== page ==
Douglas College > Programs & Courses > Faculties > Humanities and Social Sciences > Geography and the Environment > Travel & Field Trips
Douglas College geographers believe in experiential learning and getting out into the field. This is why the department of Geography and the Environment participates in so many international field schools and runs regular, local field trips from its New Westminster and Coquitlam campuses.
We've been involved in numerous study abroad experiences. Students in these programs have travelled to Belize, China, Scotland, and Wales as part of their Douglas College degrees.
We also offer field-based learning in the form of field trips in many of our courses, where classrooms shift outdoors to local natural and cultural features such as rivers, forests, First Nations communities, museums, and urban spaces, among others. We investigate issues ranging from climate change and natural disaster risk to urban sprawl and globalization. Students benefit from instructors who are passionate about geography, and from more one-on-one time thanks to our small class sizes.
Geographers at Douglas College have taken students to China, Belize, Wales, and Scotland as part of our international field school program. Students typically take three Douglas College University Transfer courses in a condensed fashion over six to seven weeks. A portion of the courses are completed on campus while the remainder is completed in experiential format overseas.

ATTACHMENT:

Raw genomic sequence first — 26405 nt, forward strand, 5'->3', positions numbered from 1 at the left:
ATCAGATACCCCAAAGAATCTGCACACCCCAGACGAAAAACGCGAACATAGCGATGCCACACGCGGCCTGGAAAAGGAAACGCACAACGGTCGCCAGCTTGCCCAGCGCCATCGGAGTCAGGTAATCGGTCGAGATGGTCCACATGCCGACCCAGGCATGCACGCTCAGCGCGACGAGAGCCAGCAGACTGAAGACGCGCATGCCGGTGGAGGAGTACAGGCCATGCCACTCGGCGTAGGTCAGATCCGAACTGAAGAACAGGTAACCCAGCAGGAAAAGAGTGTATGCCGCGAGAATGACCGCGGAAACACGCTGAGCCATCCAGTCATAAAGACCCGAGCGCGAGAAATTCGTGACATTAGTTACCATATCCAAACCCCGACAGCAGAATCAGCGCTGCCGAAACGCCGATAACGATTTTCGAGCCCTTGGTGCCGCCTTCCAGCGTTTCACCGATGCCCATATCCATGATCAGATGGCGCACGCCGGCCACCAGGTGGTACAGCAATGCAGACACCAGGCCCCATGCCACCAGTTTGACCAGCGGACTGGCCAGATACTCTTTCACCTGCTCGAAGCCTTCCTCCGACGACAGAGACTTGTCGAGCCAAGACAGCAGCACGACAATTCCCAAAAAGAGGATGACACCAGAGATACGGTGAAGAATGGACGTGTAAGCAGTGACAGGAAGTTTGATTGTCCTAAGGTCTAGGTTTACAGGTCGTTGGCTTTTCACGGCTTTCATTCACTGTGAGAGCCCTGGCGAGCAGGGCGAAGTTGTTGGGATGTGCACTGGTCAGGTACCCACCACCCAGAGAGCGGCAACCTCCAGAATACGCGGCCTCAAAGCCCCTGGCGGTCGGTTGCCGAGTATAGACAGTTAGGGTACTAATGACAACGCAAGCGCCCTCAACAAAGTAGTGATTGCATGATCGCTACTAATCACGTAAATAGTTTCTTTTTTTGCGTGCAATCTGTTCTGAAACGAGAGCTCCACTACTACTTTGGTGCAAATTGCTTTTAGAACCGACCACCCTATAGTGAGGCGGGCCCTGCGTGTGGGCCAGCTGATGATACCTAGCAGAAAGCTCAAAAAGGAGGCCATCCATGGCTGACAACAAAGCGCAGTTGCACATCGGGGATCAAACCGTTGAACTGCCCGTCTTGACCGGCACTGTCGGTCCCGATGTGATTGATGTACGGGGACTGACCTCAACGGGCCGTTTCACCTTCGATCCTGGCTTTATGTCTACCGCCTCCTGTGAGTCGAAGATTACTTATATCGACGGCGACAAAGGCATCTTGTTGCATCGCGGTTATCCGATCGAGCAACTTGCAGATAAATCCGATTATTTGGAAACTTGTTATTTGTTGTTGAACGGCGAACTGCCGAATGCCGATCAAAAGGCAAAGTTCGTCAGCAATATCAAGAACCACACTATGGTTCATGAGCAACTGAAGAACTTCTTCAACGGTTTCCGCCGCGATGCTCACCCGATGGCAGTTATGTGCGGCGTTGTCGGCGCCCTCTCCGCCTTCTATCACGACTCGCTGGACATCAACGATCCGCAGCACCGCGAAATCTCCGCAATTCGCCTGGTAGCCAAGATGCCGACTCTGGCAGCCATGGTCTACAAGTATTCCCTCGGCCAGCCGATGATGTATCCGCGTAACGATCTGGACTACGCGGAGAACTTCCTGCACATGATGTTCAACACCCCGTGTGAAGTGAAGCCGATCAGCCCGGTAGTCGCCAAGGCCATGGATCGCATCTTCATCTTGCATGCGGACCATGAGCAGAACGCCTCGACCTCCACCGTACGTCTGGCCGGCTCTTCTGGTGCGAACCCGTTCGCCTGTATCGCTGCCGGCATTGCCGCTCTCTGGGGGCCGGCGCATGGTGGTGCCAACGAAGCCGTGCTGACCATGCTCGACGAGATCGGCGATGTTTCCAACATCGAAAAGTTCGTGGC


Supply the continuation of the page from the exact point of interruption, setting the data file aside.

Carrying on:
For example the Belize Field School has combined Regional Geography of Latin
America (GEOG 1190) with Sociology and Archaeology courses, with three weeks of classes at our New West Campus followed by five weeks of field studies in the tropical paradise of Belize. Students have participated in archaeological digs, visited community conservation programs, and snorkeled in the pristine waters of the Caribbean barrier reef.
Photo: Mayan Temple, Belize
The Scotland Field School has combined Earth Sciences (GEOG 1110) with Creative Writing & Performing Arts to investigate the interplay between Scottish physical landscapes and cultural identities. After four weeks of course work at our New West campus, students spent three weeks exploring museums, castles, city squares and streets, and of course, a green hill or two to examine the local geomorphology.
Photo: Scotland, 2014
Douglas College is always designing different field school and overseas opportunities, involving different courses and countries. Keep an eye out for upcoming information sessions and talk with your instructors.
Local field trips
Geographers study both natural and human-built environments and as such we like to get out and see what’s happening on the ground. Many of our classes take students on field trips to visit local sites of relevance or participate in walking tours. Some of our past trips include the following
Ask your instructors for course specific details.